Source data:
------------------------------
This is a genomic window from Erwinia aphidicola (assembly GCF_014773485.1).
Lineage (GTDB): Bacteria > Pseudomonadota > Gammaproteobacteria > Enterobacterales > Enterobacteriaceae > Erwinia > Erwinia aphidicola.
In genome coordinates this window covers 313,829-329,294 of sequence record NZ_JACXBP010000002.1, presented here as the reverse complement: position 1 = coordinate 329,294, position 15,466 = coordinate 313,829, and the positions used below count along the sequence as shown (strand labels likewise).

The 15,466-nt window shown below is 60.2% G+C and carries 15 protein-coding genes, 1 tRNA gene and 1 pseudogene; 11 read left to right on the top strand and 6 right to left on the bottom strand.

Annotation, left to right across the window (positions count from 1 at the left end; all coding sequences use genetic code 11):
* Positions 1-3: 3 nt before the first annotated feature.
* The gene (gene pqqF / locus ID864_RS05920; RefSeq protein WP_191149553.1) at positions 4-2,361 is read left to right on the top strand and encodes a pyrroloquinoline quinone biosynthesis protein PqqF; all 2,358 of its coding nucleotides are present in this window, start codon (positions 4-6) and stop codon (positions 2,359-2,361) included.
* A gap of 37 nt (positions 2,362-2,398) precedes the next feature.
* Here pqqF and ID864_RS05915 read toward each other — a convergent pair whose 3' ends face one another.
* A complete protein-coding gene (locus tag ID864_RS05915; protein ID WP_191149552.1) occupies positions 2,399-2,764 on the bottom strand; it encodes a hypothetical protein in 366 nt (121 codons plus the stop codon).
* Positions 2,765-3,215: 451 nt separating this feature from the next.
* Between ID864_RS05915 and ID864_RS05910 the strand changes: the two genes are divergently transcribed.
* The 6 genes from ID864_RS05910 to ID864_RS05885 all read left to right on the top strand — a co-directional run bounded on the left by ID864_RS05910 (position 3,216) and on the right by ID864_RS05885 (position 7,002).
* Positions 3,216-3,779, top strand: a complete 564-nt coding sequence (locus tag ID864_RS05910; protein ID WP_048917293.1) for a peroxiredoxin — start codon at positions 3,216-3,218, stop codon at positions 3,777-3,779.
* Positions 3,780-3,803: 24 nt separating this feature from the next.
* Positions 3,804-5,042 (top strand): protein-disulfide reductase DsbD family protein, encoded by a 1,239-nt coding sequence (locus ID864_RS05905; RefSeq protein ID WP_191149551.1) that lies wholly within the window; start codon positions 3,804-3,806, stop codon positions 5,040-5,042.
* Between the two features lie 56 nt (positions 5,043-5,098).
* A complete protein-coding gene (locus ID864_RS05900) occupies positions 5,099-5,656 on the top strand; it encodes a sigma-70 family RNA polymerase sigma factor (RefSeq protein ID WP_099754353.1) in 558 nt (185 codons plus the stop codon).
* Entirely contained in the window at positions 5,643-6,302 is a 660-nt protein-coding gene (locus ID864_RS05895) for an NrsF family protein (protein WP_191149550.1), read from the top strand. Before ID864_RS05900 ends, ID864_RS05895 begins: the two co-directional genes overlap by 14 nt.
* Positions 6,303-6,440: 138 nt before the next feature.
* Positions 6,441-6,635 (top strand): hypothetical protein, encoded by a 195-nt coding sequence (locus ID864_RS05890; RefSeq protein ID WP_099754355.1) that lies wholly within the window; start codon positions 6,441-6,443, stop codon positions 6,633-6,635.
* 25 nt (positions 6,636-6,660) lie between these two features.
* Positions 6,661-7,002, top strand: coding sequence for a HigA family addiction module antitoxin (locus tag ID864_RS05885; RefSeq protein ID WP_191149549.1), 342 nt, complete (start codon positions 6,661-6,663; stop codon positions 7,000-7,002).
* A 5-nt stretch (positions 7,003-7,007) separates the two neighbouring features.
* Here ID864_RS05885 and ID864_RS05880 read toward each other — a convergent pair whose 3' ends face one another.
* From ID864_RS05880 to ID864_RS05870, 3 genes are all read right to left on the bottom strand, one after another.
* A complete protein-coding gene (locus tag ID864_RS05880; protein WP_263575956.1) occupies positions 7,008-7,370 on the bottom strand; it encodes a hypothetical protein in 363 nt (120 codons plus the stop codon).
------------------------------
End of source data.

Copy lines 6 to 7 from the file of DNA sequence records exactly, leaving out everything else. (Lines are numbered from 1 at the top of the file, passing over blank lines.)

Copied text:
* Positions 1-3: 3 nt before the first annotated feature.
* The gene (gene pqqF / locus ID864_RS05920; RefSeq protein WP_191149553.1) at positions 4-2,361 is read left to right on the top strand and encodes a pyrroloquinoline quinone biosynthesis protein PqqF; all 2,358 of its coding nucleotides are present in this window, start codon (positions 4-6) and stop codon (positions 2,359-2,361) included.